Continuing in this series of articles expanding on Ensuring Effective Translations, the next set of tips are to help you make sure that the information you are giving to your service provider is well organised and clear.
The preparation of the specification discussed in the previous section is the starting point for briefing your service provider. Key things for the service provider are an understanding of the target country, language and dialect(s), the audience, the timelines, the formats and key instructions that you want followed. This is all part of your specification.
Keep your service provider up to date with your project and any potential changes that might happen. This allows them to prepare and be more responsive.
To ensure the most effective use of your service provider, don’t just send through all of the materials you may have. Make sure that you have organised your materials to help them. Include all the relevant files in a logical order and don’t include any materials that you don’t want translated. This saves the translator time and effort by not having to sift through materials looking for relevant content or translating material that you don’t need. If the translator has to sort your documentation it will likely delay your project.
Also provide files in a suitable format. Whilst most translation service providers can handle many formats it takes longer to translate from hard copy.
Different types of document need different styles of translations. A technical article is not a travel brochure and a press release requires a different style from a legal contract. It is therefore essential to be clear to your translation provider what the translation is for and your expectations for tone, word choice, sentence length, phrasing and degree of formality.
You also need to inform your translation provider about your target audience. Different age groups and education backgrounds in your target audiences will require different approaches and tone.
If your translation is a technical subject, it is important that your translation provider understands the subject. They need to articulate the subject accurately in a way that is clear and readable to the audience, therefore, translators familiar with the subject are likely to produce better text.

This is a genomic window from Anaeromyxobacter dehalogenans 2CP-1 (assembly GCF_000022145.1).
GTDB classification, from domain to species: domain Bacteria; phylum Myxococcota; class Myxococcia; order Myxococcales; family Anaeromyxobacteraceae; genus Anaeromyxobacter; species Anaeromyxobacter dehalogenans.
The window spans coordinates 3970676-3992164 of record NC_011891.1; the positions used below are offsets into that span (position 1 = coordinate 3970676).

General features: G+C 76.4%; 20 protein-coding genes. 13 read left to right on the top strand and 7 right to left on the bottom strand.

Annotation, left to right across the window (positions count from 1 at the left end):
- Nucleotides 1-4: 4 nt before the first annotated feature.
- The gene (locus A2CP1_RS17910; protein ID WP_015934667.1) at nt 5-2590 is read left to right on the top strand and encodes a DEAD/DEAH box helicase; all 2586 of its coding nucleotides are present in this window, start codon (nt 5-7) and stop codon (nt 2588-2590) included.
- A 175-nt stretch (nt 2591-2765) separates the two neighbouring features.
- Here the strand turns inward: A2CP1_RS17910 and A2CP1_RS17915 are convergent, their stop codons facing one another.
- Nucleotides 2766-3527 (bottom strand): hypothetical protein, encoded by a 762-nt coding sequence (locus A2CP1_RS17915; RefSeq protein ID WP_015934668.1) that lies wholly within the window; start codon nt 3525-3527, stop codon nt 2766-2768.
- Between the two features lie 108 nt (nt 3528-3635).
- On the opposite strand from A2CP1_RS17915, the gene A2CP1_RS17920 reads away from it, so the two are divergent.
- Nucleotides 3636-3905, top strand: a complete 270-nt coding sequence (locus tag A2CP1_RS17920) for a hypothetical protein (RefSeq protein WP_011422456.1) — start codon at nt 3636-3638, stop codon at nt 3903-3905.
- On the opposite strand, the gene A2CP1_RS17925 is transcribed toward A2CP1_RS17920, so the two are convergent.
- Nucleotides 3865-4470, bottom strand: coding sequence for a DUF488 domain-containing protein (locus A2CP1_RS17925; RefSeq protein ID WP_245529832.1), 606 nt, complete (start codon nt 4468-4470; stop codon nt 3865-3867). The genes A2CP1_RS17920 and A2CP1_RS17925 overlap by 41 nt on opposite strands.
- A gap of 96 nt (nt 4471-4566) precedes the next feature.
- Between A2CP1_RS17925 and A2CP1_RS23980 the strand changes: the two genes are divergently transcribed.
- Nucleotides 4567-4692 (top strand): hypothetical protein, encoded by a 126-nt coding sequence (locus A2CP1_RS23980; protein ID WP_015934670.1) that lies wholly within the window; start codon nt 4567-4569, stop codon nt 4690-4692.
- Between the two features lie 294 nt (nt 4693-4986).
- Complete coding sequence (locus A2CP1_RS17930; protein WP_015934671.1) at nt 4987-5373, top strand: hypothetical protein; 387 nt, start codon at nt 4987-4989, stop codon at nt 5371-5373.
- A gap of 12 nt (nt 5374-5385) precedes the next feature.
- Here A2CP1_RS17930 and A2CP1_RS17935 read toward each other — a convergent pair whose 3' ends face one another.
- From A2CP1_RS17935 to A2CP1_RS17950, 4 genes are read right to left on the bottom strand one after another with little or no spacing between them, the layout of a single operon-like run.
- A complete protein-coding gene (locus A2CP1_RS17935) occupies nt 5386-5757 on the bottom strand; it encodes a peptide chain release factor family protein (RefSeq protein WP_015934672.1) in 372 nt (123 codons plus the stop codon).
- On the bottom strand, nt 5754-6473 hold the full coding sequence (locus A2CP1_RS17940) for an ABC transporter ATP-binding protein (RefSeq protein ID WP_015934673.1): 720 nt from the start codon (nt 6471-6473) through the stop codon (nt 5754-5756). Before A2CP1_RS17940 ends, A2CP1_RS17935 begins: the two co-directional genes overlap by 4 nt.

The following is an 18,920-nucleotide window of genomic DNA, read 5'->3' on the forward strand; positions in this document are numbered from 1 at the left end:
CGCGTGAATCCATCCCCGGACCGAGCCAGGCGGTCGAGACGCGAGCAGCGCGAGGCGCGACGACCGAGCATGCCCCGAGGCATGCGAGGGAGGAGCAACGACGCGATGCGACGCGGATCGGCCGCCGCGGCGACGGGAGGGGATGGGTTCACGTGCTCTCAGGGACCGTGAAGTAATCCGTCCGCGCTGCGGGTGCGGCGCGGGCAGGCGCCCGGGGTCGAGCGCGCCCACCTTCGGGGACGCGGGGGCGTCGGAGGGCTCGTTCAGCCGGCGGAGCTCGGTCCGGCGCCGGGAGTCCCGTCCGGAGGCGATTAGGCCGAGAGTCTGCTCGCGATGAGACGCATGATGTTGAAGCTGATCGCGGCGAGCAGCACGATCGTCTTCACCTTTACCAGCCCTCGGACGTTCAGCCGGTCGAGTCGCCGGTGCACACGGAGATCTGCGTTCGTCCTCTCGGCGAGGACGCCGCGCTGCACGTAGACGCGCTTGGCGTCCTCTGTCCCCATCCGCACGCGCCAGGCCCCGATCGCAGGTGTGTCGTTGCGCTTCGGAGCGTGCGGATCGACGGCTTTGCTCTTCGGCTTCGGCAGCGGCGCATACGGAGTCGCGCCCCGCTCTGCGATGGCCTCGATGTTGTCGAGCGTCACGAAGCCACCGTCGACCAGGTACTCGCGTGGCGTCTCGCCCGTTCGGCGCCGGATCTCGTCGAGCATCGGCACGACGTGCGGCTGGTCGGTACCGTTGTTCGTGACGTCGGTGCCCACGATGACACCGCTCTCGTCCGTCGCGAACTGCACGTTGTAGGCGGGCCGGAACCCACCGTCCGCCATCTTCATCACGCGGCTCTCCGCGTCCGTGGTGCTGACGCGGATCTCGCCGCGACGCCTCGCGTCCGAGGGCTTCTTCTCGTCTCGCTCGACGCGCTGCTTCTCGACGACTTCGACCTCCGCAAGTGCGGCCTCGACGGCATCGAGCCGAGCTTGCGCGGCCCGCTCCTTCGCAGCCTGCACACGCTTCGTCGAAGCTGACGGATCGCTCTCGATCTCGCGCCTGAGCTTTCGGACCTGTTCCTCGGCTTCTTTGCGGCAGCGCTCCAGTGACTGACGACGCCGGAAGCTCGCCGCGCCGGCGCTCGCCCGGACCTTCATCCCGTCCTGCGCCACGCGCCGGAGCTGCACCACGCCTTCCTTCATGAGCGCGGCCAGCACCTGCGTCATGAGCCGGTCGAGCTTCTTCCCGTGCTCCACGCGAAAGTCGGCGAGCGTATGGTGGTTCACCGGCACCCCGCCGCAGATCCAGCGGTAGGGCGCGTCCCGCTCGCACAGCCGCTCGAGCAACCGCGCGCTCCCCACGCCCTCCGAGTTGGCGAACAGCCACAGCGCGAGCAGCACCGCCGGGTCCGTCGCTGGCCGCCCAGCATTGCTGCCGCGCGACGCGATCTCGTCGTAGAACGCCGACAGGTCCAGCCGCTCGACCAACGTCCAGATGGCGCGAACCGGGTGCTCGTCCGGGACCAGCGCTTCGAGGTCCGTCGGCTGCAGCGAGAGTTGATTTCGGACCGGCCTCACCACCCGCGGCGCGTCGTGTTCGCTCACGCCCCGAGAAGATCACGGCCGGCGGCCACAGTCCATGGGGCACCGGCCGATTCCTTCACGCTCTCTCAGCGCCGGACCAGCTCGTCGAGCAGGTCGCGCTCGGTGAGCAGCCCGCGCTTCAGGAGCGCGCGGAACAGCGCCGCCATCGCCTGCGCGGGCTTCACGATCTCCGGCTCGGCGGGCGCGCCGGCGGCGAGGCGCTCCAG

An experienced translator is likely to ask for such information and the different requirements in quality have a direct effect on the cost and completion times. For many translations, the successful expression of the meaning is more important than an exact translation of the source text, so the translation provider has to make difficult decisions on the style and meaning. As your translation provider gains understanding of your business strategy, products, audiences and preferences, the better their translations will be. If you translation provider is not comfortable with your subjects and audiences, it is time to change your supplier. You need your foreign language text to have the maximum impact and a provider that can deliver that.
The more informed your translation provider has, the better prepared they can be and the better service you will receive. The greater the clarity the translation provider has, the more chance there is of choosing a translator who has the appropriate experience in the area.
We have discussed already ensuring the translation provider knows the intended audience, use, style etc. of your translation, but you also need to think about the quality criteria that have to be met. Some of the questions you need to consider are:
Will a second translator be involved in the editing or proofreading? Is it the client’s responsibility, or will a separate reviewer be assigned? The quality of the translated text will be much better if it is reviewed and enhanced by a second translator and in some cases this quality control is a must. However, it may cost extra or have an effect on deadlines so this must be agreed upfront with your translation provider.
Is the overseas representative for your company going to have a look at it as well? If yes, at what stage of the process would this take place? Who is responsible for managing this, the translation provider or yourself?
What will be the format of the final file (PDF etc.), and how will the translation company deliver the file? Who will ensure that all corrections are incorporated and how many revision cycles are included in the price? How do you want to communicate revision requirements to the translation provider?
Finally, it is worth considering what happens to the text after it has been translated. If post-translation work, such as typesetting, is required for the project, it is possible for some translation companies to undertake this as well. Similarly if the translation is required for recorded speech, the translation company may have services to provide this.
In the next article we will look at the seventh step – Preparing your translations; tips to ensure that the translation provider has everything in order.
We hope you find this information useful. We are always searching for ways to improve our work and would welcome any feedback from you. Please do not hesitate to contact us at firstname.lastname@example.org.